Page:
Once you go to the original link, you find that it's a list of superficial fleshy similarities between the soft tissues of pigs and humans: naked skin, thick skin, sweating, protruding cartilaginous nose, eyebrows, heavy eyelashes, short thick upper lip, earlobes, and a long list of minor similarities in the skeleton and rest of the anatomy.

Several problems here. First, if by “superficial” you mean “external,” then you’re simply wrong. I list many internal traits, about as many as external. But if you mean “non-essential” or “unimportant” — which I suspect is the case — then that’s just your opinion. In other words, you have not explained why such traits should be dismissed. So for “superficial similarities,” we can read “similarities summarily dismissed by Dr. Prothero.”

Anyone who is a vertebrate anatomist familiar with phylogenetics will immediately notice that these are highly correlated characters that all occur together when a a lineage becomes less hairy, or else they are symplesiomorphic features shared by most placental mammals.

Dr. Prothero, are you saying that you are a vertebrate anatomist? I thought you were a paleontologist. But leaving that aside, such arguments don't cut the mustard. Let’s take your second explanation first. For people who believe that the history of evolution can be accurately represented as a tree (a phylogeny), a symplesiomorphic feature is an ancestral feature that is shared by two or more extant taxa. So it seems you’re saying that these features I list, which are found in humans but not in chimpanzees (and not in other non-human primates, for that matter), are shared by most placental mammals. The point is that these human traits are not present in (not shared with) other primates. So this supposed explanation doesn't really explain anything at all, does it? That is, it doesn't explain why these human traits are all found in pigs but not in non-human primates. But the theory that we’re pig-chimp hybrids does.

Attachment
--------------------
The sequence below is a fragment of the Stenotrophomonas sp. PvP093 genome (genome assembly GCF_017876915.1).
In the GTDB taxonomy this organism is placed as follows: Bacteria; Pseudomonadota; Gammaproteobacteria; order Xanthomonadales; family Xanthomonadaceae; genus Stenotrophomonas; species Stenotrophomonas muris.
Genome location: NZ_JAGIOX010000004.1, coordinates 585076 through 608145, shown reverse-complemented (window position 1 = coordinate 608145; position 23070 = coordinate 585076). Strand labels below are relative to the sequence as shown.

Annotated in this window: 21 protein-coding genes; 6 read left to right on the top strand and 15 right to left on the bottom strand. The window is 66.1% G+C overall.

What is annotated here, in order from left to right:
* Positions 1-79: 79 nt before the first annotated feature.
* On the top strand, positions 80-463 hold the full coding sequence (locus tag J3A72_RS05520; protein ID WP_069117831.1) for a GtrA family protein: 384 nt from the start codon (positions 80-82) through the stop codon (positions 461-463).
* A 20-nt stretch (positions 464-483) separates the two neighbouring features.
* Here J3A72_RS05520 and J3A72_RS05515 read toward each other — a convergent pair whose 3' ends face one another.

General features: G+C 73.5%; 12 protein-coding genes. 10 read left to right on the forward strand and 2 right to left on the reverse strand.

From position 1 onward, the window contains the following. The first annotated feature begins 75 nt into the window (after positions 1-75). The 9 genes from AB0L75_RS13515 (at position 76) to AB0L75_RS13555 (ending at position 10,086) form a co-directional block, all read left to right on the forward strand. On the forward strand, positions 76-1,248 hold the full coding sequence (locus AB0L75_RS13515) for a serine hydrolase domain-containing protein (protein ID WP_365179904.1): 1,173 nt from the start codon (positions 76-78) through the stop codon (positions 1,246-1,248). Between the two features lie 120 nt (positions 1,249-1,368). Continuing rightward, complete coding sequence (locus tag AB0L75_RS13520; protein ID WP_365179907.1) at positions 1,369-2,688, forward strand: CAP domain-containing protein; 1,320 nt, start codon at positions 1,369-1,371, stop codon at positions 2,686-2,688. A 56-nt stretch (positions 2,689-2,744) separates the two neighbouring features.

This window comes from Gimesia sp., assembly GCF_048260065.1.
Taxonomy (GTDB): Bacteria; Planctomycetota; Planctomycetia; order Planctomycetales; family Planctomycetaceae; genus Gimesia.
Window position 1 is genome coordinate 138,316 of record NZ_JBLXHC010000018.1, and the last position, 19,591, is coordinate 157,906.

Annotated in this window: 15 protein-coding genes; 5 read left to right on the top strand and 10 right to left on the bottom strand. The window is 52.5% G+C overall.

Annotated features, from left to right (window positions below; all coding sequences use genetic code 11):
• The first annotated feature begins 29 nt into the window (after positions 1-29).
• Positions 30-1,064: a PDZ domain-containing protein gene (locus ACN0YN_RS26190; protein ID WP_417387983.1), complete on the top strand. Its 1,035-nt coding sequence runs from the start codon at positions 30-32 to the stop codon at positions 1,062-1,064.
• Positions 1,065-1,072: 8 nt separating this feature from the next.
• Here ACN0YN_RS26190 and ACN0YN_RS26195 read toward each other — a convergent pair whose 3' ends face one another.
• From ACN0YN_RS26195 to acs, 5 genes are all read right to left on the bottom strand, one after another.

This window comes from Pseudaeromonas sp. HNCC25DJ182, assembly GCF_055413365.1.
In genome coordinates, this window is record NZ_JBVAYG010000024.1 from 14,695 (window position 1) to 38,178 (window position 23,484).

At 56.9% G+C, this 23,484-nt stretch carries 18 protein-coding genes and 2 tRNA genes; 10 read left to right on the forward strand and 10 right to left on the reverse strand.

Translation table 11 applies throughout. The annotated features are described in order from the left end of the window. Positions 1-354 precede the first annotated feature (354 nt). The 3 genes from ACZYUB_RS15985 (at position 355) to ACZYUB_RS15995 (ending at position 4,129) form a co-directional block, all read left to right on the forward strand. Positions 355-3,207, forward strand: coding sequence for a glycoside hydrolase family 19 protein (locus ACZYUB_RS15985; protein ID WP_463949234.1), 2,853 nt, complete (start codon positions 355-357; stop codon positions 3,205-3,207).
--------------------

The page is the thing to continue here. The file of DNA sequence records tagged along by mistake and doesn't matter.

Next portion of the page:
As to your first explanation, if these are highly correlated traits that supposedly occur along with hair loss, why don't we see them consistently in other types of naked mammals, such as whales, seals or naked mole-rats? Again, it’s not a good explanation of the fact that we consistently see in pigs so many traits that distinguish us from other primates.

What the list doesn’t point out is all the huge and fundamental differences in the skeleton he doesn’t mention, especially the unique “cloven-hoofed” even-toed hands and feet of pigs with the “double-pulley” astragalus bone, which unites them with all other artiodactyls (the “even-toed” hoofed mammals), a feature seen in no primate or any other organism on earth; and the huge differences in the skull, braincase and ear region that allow any competent anatomist to immediately distinguish a pig from any primate.